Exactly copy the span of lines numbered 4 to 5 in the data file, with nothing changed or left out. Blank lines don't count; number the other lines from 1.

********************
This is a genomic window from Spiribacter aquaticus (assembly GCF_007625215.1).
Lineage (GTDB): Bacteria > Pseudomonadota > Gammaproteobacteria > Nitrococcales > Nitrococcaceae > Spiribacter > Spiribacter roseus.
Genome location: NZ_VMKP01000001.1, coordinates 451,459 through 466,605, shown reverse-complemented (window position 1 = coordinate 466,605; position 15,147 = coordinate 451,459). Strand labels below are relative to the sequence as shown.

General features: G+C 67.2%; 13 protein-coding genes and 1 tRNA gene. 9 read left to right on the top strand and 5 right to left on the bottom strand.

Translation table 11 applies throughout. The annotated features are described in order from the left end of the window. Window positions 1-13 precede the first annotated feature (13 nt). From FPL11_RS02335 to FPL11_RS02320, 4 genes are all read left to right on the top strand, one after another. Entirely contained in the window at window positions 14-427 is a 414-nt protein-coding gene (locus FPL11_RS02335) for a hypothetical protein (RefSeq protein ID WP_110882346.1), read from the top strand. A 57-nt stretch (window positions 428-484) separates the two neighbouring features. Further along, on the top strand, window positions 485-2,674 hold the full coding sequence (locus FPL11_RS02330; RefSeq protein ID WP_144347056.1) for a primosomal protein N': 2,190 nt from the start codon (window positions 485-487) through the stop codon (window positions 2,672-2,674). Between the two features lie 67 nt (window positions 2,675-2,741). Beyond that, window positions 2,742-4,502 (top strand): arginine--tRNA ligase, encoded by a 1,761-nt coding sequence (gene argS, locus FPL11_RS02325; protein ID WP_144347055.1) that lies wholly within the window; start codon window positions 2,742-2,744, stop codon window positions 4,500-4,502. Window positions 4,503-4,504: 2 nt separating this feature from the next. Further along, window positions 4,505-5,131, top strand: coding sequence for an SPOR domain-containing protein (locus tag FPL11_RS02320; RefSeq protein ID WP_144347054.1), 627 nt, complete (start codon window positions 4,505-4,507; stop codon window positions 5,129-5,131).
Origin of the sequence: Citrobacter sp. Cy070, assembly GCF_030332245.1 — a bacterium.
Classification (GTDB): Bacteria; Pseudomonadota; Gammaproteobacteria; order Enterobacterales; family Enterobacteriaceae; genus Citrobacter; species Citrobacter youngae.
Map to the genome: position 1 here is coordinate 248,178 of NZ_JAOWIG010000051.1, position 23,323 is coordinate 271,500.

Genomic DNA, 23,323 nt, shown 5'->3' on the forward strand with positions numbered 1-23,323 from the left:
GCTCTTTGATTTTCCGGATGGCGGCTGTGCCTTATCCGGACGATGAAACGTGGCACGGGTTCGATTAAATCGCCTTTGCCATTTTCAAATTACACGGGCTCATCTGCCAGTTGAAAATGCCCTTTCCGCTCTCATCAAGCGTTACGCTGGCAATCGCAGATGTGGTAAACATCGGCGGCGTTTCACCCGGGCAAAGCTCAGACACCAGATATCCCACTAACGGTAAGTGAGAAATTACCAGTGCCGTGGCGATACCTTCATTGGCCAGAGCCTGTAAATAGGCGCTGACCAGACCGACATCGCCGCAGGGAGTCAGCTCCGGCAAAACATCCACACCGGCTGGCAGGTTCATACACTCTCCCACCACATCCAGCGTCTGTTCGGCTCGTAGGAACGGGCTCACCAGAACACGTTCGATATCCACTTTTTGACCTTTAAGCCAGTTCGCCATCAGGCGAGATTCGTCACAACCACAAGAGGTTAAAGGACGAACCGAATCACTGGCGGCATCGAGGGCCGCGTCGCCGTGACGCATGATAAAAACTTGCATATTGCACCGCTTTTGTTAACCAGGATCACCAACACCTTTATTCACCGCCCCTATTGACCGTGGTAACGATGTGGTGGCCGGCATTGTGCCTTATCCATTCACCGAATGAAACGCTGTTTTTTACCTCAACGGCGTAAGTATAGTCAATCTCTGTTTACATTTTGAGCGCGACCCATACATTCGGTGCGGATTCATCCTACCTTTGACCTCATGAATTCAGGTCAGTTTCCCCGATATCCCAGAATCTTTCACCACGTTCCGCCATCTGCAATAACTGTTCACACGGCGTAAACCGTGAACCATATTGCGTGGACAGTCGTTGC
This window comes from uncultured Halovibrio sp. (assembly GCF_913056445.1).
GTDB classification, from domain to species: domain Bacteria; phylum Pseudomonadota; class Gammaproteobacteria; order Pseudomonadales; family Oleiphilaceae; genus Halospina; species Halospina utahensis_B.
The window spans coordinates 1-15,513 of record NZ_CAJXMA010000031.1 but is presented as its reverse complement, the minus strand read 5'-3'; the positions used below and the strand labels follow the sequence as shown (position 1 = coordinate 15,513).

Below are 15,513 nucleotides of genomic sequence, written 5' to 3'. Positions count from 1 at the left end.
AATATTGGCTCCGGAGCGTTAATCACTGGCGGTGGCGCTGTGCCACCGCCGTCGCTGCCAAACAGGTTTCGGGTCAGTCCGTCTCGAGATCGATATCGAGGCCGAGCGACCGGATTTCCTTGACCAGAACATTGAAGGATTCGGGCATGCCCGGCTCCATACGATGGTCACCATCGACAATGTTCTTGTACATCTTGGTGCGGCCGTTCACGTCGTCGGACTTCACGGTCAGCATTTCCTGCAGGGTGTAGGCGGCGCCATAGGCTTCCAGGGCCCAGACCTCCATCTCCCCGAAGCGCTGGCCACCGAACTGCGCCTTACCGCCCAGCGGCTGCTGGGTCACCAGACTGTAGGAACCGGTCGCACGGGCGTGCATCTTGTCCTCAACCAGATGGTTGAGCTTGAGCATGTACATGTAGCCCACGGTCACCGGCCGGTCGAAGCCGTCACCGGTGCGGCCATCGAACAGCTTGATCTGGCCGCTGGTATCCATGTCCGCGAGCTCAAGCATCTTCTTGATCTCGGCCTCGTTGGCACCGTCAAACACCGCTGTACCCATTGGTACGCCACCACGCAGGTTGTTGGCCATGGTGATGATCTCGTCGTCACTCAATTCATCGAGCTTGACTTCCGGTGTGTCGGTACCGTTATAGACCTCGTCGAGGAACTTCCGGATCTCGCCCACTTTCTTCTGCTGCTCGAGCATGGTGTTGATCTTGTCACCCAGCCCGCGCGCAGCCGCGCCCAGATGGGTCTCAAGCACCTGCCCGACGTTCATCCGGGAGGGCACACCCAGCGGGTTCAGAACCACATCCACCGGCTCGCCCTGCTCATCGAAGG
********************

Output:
General features: G+C 67.2%; 13 protein-coding genes and 1 tRNA gene. 9 read left to right on the top strand and 5 right to left on the bottom strand.

Translation table 11 applies throughout. The annotated features are described in order from the left end of the window. Window positions 1-13 precede the first annotated feature (13 nt). From FPL11_RS02335 to FPL11_RS02320, 4 genes are all read left to right on the top strand, one after another. Entirely contained in the window at window positions 14-427 is a 414-nt protein-coding gene (locus FPL11_RS02335) for a hypothetical protein (RefSeq protein ID WP_110882346.1), read from the top strand. A 57-nt stretch (window positions 428-484) separates the two neighbouring features. Further along, on the top strand, window positions 485-2,674 hold the full coding sequence (locus FPL11_RS02330; RefSeq protein ID WP_144347056.1) for a primosomal protein N': 2,190 nt from the start codon (window positions 485-487) through the stop codon (window positions 2,672-2,674). Between the two features lie 67 nt (window positions 2,675-2,741). Beyond that, window positions 2,742-4,502 (top strand): arginine--tRNA ligase, encoded by a 1,761-nt coding sequence (gene argS, locus FPL11_RS02325; protein ID WP_144347055.1) that lies wholly within the window; start codon window positions 2,742-2,744, stop codon window positions 4,500-4,502. Window positions 4,503-4,504: 2 nt separating this feature from the next. Further along, window positions 4,505-5,131, top strand: coding sequence for an SPOR domain-containing protein (locus tag FPL11_RS02320; RefSeq protein ID WP_144347054.1), 627 nt, complete (start codon window positions 4,505-4,507; stop codon window positions 5,129-5,131).